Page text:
Engaging men in violence prevention: gender equity in practice

As many of us know, the way to eliminate violence against women is to achieve gender equality. We also know that in order to end violence against women, all of us—women and men—need to work together. What is often less clear is precisely why engaging and involving men in prevention activities is so important to achieving this outcome.

There has been a definite and positive shift in thinking about men’s involvement—the focus is now less on men as perpetrator and more as partners in primary prevention. However, there continues to be confusion and uncertainty about what this looks like in practice. But is this any surprise? If we all agree that gender-based violence affects women disproportionately, and is a result of the unequal power relationships between women and men, simply involving men in a cause so entwined with their privileged gender role, without challenging this role, is going to have its difficulties. Don’t forget the goal is gender equality. But for that to happen, it’s not possible to split the prevention pie in two equal shares. We need to involve men in violence prevention in ways that address the inequality in gender relations and lift away the invisible cloak of gender privilege.

Perhaps it is these concepts of equality (or formal equality in ‘human rights speak’) and equity (or substantive equality) are the real cause of confusion. As we strive towards achieving equal treatment of women and men and equal access to resources and services for all, we also need to recognise that achieving equality involves fairness and justice in the distribution of resources between men and women (equity). More women-specific and culturally-specific programs and policies are required, precisely because there are inequalities that need fixing. Our efforts to prevent violence follows this feminist line of thinking: men need to work with women as partners to advance the work already being carried out by women. In order to do this, they will need to actively contribute to changing and challenging gender expectations themselves.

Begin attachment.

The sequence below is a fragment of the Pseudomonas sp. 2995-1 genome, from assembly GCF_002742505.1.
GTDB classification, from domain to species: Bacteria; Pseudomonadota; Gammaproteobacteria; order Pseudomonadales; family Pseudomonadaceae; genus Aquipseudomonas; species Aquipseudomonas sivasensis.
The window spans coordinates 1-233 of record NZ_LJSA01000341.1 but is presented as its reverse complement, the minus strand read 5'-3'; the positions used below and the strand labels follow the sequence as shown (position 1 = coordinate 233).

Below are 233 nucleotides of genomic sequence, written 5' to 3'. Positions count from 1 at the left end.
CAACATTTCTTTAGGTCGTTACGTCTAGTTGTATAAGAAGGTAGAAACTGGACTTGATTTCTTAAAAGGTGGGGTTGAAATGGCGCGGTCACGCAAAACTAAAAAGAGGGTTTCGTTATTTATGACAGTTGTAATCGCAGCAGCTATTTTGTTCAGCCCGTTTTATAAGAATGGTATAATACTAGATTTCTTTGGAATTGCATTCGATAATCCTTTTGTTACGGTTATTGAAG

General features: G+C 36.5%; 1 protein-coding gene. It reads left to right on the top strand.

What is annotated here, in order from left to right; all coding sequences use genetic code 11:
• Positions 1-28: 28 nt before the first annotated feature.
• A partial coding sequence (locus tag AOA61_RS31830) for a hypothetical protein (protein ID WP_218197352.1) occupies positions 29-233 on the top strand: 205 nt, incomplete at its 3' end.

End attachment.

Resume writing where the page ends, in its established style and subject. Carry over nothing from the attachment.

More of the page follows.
So, as a first step, let’s always ask ourselves: will men’s involvement here help to transform the structures and processes supporting the violence we are challenging? If the answer is ‘no’ or, even worse, if their involvement will reinforce men’s privilege and interests, then we need to go back to the drawing board. But if the answer is ‘yes’ we can proceed to asking how we can make that happen. Perhaps that’s another issue for another WRAP.